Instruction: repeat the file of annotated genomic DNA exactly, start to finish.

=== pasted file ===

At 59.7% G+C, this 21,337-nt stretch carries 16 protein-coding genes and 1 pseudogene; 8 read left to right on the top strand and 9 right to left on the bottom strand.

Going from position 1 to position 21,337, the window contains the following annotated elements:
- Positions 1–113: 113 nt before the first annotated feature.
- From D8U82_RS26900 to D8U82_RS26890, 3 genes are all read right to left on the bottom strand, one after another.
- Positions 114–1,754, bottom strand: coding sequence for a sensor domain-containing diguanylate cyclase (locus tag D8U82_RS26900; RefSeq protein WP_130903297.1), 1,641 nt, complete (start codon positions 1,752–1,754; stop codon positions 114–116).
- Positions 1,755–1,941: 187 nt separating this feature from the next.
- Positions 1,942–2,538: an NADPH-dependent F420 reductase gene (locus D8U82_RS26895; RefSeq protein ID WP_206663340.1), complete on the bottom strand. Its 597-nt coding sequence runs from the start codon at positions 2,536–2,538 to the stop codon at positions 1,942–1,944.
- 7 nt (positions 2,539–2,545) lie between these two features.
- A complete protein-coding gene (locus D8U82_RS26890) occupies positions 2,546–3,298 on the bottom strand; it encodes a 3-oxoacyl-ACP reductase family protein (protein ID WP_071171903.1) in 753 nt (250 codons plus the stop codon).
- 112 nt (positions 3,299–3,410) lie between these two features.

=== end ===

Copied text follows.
At 59.7% G+C, this 21,337-nt stretch carries 16 protein-coding genes and 1 pseudogene; 8 read left to right on the top strand and 9 right to left on the bottom strand.

Going from position 1 to position 21,337, the window contains the following annotated elements:
- Positions 1–113: 113 nt before the first annotated feature.
- From D8U82_RS26900 to D8U82_RS26890, 3 genes are all read right to left on the bottom strand, one after another.
- Positions 114–1,754, bottom strand: coding sequence for a sensor domain-containing diguanylate cyclase (locus tag D8U82_RS26900; RefSeq protein WP_130903297.1), 1,641 nt, complete (start codon positions 1,752–1,754; stop codon positions 114–116).
- Positions 1,755–1,941: 187 nt separating this feature from the next.
- Positions 1,942–2,538: an NADPH-dependent F420 reductase gene (locus D8U82_RS26895; RefSeq protein ID WP_206663340.1), complete on the bottom strand. Its 597-nt coding sequence runs from the start codon at positions 2,536–2,538 to the stop codon at positions 1,942–1,944.
- 7 nt (positions 2,539–2,545) lie between these two features.
- A complete protein-coding gene (locus D8U82_RS26890) occupies positions 2,546–3,298 on the bottom strand; it encodes a 3-oxoacyl-ACP reductase family protein (protein ID WP_071171903.1) in 753 nt (250 codons plus the stop codon).
- 112 nt (positions 3,299–3,410) lie between these two features.